Cambridge, UK

Helena Almeida

Kettle’s Yard

One of the early works that best encapsulates the production of the Lisbon-based artist Helena Almeida is Pintura Habitada (Inhabited Painting), 1976. This is a photographic self-portrait in which the artist appears to emerge from a flowery background, wearing handmade white coveralls and a white square canvas around her torso. As the title suggests, Almeida was attempting to unite painting with daily life, and the merging of the medium with her own body offered the path to such a goal. Swimming against the current of a Portuguese art scene marked by the delayed acceptance of the international neo-avant-gardes, Almeida attuned herself to the then timely strategy of dematerialization, abandoning painting in favor of black-and-white photography and adopting performance as her means of expression. This option represented the fusion of the roles of artist and model—or subject and object of the creative act—which defines her practice even today, placing her in the ranks of self-representation that dominated much of postfeminist art.

“Inside Me,” the survey exhibition organized by Lisbon-based curator Filipa Oliveira along with Elizabeth Fisher, curator at Kettle’s Yard, and now on view at the University of Southampton’s John Hansard Gallery, makes clear that Almeida’s earlier pieces presaged the artist’s conceptual and performative stance toward painting and drawing. Thus Untitled, 1969, consists of a canvas separated from its frame and held upright only by one edge, with its reverse painted bright orange. From the early 1970s onward, Almeida has used photography on a regular basis, working in the medium almost exclusively. As this careful selection of works demonstrates, however, her interest in exploring the properties of pictorial tradition has persisted. Take, for example, the series “Desenho Habitado” (Inhabited Drawing), 1977, in which horsehair is used to form a tactile line that overcomes the two-dimensionality of the picture plane; or Pintura Habitada, 1976, a sequence of photographs in which Almeida seems to show herself painting the very blue marks that have been actually applied to a photographic surface, progressively occupying the image, and that the artist later appears to remove with her left hand, once again revealing her body.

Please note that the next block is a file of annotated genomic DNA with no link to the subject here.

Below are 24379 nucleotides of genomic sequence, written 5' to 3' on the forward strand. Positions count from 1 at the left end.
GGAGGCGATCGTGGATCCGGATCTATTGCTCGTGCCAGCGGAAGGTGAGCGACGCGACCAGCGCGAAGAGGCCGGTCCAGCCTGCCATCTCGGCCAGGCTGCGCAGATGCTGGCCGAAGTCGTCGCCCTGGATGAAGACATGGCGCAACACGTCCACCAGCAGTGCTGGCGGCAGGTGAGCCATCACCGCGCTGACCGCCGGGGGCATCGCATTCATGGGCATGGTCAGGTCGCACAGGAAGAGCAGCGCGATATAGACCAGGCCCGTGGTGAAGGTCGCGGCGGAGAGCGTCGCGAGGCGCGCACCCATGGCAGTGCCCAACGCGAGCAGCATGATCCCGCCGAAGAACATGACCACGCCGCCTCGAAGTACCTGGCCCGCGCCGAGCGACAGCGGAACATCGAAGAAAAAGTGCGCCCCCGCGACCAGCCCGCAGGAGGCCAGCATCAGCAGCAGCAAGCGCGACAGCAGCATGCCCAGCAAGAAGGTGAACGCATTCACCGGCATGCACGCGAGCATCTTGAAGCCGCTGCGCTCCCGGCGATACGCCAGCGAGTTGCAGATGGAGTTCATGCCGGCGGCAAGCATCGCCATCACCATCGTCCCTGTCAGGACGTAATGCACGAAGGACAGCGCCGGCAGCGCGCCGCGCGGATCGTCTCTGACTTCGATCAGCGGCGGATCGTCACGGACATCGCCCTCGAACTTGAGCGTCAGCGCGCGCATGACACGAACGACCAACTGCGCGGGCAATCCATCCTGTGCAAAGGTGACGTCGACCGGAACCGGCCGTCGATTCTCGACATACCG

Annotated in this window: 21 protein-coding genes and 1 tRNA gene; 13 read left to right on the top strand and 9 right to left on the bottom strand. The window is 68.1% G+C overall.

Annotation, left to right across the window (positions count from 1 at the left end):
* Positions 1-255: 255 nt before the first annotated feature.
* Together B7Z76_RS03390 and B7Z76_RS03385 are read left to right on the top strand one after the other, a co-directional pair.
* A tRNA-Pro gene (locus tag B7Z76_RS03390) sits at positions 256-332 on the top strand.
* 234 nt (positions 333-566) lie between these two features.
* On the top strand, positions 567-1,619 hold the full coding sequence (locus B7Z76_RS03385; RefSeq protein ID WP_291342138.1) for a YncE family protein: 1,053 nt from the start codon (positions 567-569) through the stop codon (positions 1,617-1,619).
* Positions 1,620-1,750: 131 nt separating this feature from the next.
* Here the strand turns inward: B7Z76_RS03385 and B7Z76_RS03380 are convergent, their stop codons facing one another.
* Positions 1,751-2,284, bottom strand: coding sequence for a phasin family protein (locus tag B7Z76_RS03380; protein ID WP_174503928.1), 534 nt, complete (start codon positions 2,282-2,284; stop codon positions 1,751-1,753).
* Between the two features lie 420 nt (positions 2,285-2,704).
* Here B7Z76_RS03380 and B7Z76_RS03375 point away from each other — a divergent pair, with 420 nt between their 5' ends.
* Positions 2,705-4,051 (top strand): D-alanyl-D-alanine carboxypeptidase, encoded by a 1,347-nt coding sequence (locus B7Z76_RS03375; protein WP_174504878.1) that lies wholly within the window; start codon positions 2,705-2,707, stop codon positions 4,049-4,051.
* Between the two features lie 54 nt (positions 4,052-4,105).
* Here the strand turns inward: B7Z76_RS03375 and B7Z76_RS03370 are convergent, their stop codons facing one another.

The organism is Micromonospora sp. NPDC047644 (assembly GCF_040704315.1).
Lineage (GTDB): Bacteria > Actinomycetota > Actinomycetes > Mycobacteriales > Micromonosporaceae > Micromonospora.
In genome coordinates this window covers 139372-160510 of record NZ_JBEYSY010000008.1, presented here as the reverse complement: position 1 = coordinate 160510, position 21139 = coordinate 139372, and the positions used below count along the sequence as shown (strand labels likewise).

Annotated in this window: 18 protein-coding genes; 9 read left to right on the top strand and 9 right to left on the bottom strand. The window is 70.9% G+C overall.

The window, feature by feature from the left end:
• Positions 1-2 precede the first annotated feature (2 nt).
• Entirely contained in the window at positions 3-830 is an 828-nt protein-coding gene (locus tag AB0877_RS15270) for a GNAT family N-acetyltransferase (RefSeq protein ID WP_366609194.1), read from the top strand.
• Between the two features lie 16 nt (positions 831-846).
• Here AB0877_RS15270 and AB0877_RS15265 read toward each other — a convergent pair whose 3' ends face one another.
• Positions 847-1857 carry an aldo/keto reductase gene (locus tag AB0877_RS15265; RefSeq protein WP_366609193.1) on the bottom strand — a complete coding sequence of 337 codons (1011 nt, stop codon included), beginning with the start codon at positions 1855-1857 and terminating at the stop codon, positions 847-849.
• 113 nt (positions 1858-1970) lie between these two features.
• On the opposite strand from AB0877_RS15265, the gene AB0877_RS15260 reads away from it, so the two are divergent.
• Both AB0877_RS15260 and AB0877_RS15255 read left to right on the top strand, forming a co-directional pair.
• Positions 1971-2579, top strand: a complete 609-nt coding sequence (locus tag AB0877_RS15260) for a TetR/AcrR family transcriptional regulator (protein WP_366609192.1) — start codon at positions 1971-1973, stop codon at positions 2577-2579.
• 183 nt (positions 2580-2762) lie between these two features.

Theatricality characterizes several of Almeida’s recent works, all made in her studio, which has become the stage for a sort of photographic choreography. In Seduzir (Seduce), 2002, for instance, Almeida analyzes the blood, sweat, and tears that amorous games entail. In the most iconic of the pieces to which she has given this title, the artist turns her back to the viewer and deftly lifts the hem of a black dress while her bare foot, revealed by kicking off a high-heeled shoe onto the floor, displays a red stain. This allusion to sacrifice is found as well in the set of works for which Almeida is best known, presented at the Portuguese pavilion at the 2005 Venice Biennale. In both the video A Experiência do Lugar II (The Experience of Place II), 2004, and the photographic series “Eu Estou Aqui” (I Am Here), 2005, the artist traverses her studio on her knees, in the former interacting with a floor lamp and a stool, in the latter striking various poses with her hands. The allusion to Catholic rituals so ingrained in Portuguese culture expands the horizons of Almeida’s production, rescuing it from her initial analysis of the medium-specificity of painting into a daring view, at once intimate and mundane, of the physical actions and symbolic relations of the contemporary world.

Miguel Amado

Translated from Portuguese by Clifford E. Landers.